You know the drill. You walk into the grocery store with a long list
and a finite budget. The last thing you want to do is spend two weeks’
worth of grocery money on one week of food. But prices these days
make it ever more challenging to stay within a budget. What’s a smart
shopper to do?
1. Make a list and check it twice
Lists are tremendous money savers. Begin by thinking in terms of meals.
Before I head to the store, I scribble out ideas for two weeks of
dinners. Half the meals are family favorites: cheesy
chicken enchiladas, creamy
potato soup, and pasta
carbonera are regulars. I then thumb through cookbooks and fill the
rest of the two weeks with new and interesting-sounding recipes.
Once I’ve decided what we’ll be eating for the next couple weeks,
next I write down the ingredients that I lack for those
recipes. I skim recipes, check the pantry, dig through the freezer, and
check my cupboards, making sure that everything I’ll need is either in
my kitchen or on my grocery list. Once I have all the dinner
ingredients written down, I add the items we typically use for breakfast
and lunch, as well as goodies to make baking possible.
2. Go to the store less often
When you run out of something, write it on your grocery list. But
don’t race to the store the instant your list gets an item or two on
it. Every trip to the store is a temptation to impulse-buy.
So I challenge myself to go just a day or two longer between shopping
trips. We live 20 minutes from the store. The other day when I didn’t
want to run to the store just for hamburger buns, I made my own
fresh homemade rolls.
3. Expand the list of things you can make
Did you know that you can easily make
your own granola? Homemade white sauce takes 5 minutes to make and
costs a fraction of a can of cream soup. Homemade salad
dressing is equally fast and will save you a cool $2. Not bad for a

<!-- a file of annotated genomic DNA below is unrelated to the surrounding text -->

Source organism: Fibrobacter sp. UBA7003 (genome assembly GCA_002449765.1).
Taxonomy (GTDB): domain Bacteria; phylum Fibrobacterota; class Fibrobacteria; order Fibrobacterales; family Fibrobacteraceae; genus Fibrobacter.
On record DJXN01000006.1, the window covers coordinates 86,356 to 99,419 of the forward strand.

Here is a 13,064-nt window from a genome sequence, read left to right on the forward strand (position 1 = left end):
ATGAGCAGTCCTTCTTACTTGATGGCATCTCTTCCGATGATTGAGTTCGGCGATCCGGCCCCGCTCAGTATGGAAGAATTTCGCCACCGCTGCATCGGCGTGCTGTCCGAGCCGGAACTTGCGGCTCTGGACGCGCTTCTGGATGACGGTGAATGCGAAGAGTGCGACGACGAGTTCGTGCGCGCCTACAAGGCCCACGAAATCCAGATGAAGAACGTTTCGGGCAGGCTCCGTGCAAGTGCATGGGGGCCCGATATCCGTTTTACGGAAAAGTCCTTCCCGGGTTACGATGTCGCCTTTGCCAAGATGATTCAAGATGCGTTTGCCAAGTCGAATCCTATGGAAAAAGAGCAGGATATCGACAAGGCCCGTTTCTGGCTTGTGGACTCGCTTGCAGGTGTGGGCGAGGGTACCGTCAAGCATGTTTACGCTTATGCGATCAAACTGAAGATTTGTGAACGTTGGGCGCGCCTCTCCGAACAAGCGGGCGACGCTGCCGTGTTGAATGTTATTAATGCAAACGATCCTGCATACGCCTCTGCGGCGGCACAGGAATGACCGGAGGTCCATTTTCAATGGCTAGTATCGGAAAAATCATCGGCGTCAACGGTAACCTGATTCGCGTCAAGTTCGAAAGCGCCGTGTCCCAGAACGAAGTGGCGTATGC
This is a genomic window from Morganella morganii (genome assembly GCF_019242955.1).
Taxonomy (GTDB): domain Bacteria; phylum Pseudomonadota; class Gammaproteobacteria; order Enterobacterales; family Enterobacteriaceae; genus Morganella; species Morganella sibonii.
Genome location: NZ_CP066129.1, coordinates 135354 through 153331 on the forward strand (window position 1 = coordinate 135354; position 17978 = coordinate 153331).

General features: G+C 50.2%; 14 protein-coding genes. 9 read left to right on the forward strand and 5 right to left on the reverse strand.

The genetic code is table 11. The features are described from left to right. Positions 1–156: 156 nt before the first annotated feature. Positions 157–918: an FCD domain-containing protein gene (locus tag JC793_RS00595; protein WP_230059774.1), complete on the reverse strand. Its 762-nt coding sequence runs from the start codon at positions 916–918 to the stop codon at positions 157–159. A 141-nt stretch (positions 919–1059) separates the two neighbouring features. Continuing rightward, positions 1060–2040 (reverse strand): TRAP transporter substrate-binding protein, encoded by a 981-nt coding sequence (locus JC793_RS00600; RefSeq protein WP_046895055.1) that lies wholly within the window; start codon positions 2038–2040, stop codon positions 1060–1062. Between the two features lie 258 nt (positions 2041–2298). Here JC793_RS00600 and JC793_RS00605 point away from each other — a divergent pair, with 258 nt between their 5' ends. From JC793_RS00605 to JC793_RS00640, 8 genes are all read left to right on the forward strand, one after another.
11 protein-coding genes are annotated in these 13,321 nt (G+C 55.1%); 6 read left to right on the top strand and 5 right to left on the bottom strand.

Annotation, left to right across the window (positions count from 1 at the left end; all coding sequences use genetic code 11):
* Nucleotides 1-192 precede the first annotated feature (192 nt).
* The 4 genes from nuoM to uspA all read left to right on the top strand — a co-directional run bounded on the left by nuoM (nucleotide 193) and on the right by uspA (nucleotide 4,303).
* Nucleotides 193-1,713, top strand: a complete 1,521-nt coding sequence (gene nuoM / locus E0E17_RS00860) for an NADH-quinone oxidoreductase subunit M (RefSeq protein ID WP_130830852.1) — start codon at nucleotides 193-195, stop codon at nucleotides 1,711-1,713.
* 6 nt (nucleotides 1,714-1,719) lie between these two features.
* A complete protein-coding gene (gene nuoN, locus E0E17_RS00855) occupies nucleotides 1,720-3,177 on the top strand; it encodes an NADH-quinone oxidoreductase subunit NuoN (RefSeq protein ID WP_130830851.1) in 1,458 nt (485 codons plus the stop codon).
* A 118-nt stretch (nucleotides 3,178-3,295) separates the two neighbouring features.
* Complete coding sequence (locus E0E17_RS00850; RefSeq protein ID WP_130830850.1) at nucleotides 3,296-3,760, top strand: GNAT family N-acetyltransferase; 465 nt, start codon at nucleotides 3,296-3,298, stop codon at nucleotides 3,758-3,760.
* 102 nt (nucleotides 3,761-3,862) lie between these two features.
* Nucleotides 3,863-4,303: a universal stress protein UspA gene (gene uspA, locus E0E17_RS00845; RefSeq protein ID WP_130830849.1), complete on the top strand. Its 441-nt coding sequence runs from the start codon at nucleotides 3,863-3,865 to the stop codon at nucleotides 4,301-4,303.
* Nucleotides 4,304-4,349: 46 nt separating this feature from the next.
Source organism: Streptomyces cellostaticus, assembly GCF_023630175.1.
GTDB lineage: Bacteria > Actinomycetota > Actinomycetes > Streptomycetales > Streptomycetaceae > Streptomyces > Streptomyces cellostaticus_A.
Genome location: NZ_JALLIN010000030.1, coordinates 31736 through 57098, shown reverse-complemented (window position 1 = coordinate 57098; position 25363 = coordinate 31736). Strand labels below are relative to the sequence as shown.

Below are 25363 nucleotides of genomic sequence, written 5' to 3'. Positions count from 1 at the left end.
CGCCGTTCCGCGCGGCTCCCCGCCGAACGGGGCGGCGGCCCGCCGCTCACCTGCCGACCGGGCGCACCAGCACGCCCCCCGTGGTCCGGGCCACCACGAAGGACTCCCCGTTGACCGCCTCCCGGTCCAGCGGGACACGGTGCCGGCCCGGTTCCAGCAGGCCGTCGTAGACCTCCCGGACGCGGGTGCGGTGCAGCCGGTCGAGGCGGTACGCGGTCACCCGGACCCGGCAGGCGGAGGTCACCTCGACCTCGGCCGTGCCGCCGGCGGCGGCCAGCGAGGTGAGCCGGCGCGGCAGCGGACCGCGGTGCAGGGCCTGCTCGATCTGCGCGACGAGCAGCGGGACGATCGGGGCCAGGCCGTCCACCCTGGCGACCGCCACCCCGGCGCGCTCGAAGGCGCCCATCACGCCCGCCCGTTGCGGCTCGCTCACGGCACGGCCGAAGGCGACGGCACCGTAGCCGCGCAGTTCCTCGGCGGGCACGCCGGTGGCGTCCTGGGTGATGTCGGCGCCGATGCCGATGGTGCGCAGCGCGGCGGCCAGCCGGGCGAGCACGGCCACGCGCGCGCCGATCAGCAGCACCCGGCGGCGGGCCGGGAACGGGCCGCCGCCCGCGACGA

5 minute time investment. Even better if it saves you a trip to the
store where you would potentially spend much more on impulse buys.
Learning to make just one item per week will consistently give you more
money in your pocket. Remember, it’s not only this week’s new recipe
that will save you money. Gradually learning to make a variety of
things for yourself will make your savings snowball.
4. Stock up when prices hit rock bottom
And I mean REALLY stock up. Last October I bought enough ground
beef on sale to last til February, which effectively extended that
October sale for months, for me anyway. Around Christmas time I put lots of
$1.50/lb butter in the freezer, enough to make baking more affordable
all winter for us.
5. Don’t be afraid to try new recipes
To earn a repeat appearance in my kitchen, a recipe needs to be
tasty, easy to cook, and have ingredients that are affordable and easy
to find. Don’t overlook ethnic food. I’ve found Chinese, Mexican and
Ethiopian food to be both affordable and delicious. This West
African Peanut Chicken is a good example. And here’s another
bonus: ethnic grocery stores often have great prices on things like
spices, sesame oil, coconut milk, and specialty pasta.
6. Remember WHY you want to save money
I developed my money-saving strategies so that I could stay home with
my kids. You may be dreaming of finding enough extra cash to pay off
a car or take a cruise or have another baby. Keeping your goals
clearly in mind will make it easier to do the little daily things that
will move you towards that goal!